Stenosis of the inferior vena cava: a murine model of deep vein thrombosis

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Abstract

Deep vein thrombosis (DVT) and its devastating complication, pulmonary embolism, are a severe health problem with high mortality. Mechanisms of thrombus formation in veins remain obscure. Lack of mobility (e.g., after surgery or long-haul flights) is one of the main factors leading to DVT. The pathophysiological consequence of the lack of mobility is blood flow stagnation in venous valves. Here, a model is described that mimics such flow disturbance as a thrombosis-driving factor. In this model, partial flow restriction (stenosis) in the inferior vena cava (IVC) is created. Closure of about 90% of the IVC lumen for 48 h results in development of thrombi structurally similar to those in humans. The similarities are: i) most of the thrombus volume is red, i.e., consists of red blood cells and fibrin, ii) presence of a white part (lines of Zahn), iii) non-denuded endothelial monolayer, iv) elevated plasma D-Dimer levels, and v) possibility to prevent thrombosis by low molecular weight heparin. Limitations include variable size of thrombi and the fact that a certain percentage of wild-type mice (0 – 35%) may not produce a thrombus. In addition to visual observation and measurement, thrombi may be visualized by non-invasive technologies, such as ultrasonography, which allows for monitoring the dynamics of thrombus development. At shorter time points (1 – 6 h), intravital microscopy may be applied to directly observe events (e.g., recruitment of cells to the vessel wall) preceding thrombus formation. Use of this method by several teams around the world has made it possible to uncover basic mechanisms of DVT initiation and identify potential targets that might be beneficial for its prevention.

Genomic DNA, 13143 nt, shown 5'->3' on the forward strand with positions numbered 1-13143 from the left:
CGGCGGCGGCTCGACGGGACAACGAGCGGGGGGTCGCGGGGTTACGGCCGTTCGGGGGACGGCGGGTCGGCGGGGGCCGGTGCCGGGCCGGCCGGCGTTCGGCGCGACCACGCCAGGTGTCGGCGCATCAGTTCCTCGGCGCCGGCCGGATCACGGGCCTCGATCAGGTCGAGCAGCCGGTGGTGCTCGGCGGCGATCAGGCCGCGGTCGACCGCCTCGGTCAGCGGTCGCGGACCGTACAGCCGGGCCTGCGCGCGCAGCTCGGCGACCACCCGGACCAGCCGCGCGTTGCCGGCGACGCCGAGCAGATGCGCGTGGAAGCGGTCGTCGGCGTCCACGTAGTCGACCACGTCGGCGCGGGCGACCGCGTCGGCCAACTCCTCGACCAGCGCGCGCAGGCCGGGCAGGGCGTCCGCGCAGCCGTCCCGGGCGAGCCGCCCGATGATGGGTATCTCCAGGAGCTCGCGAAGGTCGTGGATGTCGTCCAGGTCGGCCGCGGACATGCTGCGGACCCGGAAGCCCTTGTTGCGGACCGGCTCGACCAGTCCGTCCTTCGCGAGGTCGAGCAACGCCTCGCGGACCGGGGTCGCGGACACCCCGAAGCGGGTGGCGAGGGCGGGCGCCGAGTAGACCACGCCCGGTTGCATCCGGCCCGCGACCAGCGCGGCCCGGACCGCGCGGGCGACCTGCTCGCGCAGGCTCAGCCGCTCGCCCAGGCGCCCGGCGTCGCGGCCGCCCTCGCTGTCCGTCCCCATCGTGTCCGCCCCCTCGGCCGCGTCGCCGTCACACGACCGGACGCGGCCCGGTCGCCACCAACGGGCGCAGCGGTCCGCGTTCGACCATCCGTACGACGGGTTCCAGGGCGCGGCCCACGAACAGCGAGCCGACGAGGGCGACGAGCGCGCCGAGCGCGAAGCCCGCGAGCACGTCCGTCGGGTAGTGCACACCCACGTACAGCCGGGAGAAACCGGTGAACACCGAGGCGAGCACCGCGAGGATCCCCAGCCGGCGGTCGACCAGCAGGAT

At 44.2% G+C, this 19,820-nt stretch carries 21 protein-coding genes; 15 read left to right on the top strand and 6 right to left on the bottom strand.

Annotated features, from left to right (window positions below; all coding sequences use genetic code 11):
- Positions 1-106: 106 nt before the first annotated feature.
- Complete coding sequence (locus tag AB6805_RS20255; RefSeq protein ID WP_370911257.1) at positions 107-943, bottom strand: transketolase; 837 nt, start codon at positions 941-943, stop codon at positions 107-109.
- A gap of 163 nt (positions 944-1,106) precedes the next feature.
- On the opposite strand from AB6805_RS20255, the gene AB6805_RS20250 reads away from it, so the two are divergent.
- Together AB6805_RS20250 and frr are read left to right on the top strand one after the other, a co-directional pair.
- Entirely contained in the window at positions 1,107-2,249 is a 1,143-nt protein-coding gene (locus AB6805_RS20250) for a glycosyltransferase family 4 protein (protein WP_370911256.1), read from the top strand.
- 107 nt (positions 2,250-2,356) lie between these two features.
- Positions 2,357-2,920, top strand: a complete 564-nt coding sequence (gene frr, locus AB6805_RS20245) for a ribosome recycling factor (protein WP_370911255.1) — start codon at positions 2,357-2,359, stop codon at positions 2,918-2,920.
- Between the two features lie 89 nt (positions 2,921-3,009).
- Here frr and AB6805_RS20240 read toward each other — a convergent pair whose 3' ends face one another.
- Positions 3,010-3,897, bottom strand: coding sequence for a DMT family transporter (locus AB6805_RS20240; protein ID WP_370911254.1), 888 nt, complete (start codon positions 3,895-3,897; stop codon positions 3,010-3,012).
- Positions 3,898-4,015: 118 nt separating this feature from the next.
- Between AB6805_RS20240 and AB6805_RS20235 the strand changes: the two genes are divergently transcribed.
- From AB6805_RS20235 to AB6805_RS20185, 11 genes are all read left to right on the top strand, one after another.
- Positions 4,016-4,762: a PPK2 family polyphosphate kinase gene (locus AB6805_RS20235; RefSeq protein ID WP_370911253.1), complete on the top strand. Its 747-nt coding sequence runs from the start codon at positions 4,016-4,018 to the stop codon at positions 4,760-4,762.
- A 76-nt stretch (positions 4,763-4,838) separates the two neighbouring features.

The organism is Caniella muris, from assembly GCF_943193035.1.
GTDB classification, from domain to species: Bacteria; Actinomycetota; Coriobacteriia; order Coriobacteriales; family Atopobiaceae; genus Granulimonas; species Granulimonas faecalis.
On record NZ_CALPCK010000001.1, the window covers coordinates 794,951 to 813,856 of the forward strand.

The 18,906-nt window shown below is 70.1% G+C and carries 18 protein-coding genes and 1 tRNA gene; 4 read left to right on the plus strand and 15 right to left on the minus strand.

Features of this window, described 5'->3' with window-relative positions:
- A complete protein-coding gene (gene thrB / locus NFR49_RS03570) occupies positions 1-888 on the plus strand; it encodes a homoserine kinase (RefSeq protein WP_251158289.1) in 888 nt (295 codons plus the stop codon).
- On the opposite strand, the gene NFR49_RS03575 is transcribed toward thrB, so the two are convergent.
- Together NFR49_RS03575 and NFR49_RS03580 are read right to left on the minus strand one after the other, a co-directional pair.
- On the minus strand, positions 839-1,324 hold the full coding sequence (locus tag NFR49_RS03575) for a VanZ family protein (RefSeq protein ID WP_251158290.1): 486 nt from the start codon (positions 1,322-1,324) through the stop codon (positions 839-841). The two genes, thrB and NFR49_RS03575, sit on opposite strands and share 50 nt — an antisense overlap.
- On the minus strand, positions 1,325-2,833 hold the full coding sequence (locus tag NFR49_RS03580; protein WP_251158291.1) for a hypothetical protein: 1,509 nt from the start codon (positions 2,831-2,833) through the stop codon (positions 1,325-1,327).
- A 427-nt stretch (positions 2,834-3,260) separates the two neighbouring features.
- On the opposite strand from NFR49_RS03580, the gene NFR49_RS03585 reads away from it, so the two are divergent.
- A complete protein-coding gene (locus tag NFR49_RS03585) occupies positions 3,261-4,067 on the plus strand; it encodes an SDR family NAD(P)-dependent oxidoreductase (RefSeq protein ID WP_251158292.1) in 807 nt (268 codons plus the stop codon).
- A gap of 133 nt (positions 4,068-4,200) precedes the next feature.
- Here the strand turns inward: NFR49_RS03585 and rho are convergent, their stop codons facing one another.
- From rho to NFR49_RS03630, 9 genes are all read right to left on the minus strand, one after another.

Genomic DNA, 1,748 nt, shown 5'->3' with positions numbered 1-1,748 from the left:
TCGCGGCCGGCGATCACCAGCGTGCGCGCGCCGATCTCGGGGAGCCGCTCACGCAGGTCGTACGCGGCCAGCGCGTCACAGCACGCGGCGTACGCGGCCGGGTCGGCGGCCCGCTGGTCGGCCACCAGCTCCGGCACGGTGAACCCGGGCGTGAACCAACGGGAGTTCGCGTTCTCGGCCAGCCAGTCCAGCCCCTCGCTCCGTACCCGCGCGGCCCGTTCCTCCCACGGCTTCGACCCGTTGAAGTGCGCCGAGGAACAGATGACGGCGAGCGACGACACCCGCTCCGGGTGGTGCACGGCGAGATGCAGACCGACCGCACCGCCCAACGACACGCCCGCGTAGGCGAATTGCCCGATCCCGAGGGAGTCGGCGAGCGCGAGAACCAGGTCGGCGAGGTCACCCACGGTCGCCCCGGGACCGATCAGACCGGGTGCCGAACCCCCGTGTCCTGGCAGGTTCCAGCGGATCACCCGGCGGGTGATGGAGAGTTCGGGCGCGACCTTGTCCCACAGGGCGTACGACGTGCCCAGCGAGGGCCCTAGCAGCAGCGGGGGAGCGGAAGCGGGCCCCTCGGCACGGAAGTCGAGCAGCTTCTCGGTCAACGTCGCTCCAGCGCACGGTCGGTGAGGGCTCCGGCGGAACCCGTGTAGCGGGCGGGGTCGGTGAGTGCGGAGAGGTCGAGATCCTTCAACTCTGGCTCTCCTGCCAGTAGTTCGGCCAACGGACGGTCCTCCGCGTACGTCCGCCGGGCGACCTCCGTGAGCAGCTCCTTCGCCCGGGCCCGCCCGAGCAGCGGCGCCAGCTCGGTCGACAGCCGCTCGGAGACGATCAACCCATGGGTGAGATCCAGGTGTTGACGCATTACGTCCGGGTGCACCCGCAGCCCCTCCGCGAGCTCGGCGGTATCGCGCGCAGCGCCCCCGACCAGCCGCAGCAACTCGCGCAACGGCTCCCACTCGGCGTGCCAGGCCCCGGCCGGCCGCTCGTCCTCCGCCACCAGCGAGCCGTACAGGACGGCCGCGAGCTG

Details

Original languageEnglish
Article numbere56697
JournalJournal of Visualized Experiments
Issue number130
Publication statusPublished - 22 Dec 2017

Keywords

  • deep vein thrombosis, murine model, inferior vena cava, stenosis